10 Creative Ways to Save Money
Making small changes in life adds up
With the price of—well, seemingly everything—rising these days, it’s a great time to hone your creative saving skills. While it’s easy to make a half-hearted decision to spend less, coming up with an actual plan to do so vastly increases your chance of success. Otherwise, you’re committed to making a change…right up until you hear that sweet siren’s song of the DoorDash app on those nights that you’re too tired to figure out what’s for dinner. We get it! See if you can incorporate any of these creative ways to save money into your daily routine and consider joining our More Money Challenge to help kickstart your savings plan.
Creative Ways to Save Money
There are a lot of different options for changing your spending habits so that you end up with extra money in your savings account but it’s important to seek out solutions that still allow you to enjoy life. Your spending should align with your priorities, and if getting some take-out at the end of a long week is a priority to you—do it! The goal is to create enough of a cushion in your checking account to indulge a little without guilt. Part of that is being more intentional about your indulgences.
Here are 10 creative savings tips and tricks:
Whether you jot it down in a notebook or track your expenses within your monthly budget, saving money all starts with awareness. Whenever you buy something, make yourself take a moment to write it down. Not only will you create a clear record of where your money is going, you’ll also force yourself to really “see” your purchases.
Now that so many of us use credit or debit cards instead of cash, it’s easy for money (and spending) to feel invisible, and somehow less real…until you need money you don’t have because you spent it.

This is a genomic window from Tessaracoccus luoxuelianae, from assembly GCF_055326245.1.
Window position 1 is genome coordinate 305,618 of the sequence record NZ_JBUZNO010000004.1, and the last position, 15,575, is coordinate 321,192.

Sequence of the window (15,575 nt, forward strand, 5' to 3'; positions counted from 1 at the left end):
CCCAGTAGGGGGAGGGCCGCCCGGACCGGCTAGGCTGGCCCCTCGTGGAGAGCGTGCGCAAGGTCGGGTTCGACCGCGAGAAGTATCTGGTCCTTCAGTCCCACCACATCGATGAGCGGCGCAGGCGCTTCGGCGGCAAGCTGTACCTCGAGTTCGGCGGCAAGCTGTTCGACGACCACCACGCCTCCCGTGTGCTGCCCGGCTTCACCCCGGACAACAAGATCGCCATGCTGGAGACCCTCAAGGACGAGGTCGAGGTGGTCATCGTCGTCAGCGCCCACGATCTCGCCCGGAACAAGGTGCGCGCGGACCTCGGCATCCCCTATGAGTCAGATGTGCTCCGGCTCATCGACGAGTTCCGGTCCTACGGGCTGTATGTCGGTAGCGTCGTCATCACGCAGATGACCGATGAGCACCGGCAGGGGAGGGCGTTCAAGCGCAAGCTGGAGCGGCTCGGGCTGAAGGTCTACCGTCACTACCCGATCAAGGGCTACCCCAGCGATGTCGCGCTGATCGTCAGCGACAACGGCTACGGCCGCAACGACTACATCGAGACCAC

It’s true that time is money and it’s easy to feel like you don’t have enough of either. Set aside a day to shop around for services such as car insurance, home insurance, landscaping, pool maintenance, personal care, gym membership, cell phone plan, cable tv, or other monthly costs that could be reduced. Admittedly, this activity doesn’t sound like a good time, but it could save you a ton of money you could use to finance future fun!
Better yet, can you eliminate any of those expenses? Can you do any of it yourself? (Disclaimer: don’t DIY insurance.)
While you’re at it, look at subscriptions and streaming services with a critical eye: do you need all of them, and do you need all of them at once? Could you get to the end of the Netflix library and then switch to Hulu for a while instead of juggling both at once?
Eliminate impulse purchases
Okay, so options one and two should help curb impulse buying because you’re going to have to record that spending which shines the bright light of accountability on it. Also, you’re going to shop around for a better price first, right? Right. But what other roadblocks can you put in place to avoid overspending?
Minimize temptation. Unfollow social media accounts or unsubscribe from the newsletters of your favorite retailers and implement a 24-hour cooling off period before going through the checkout process.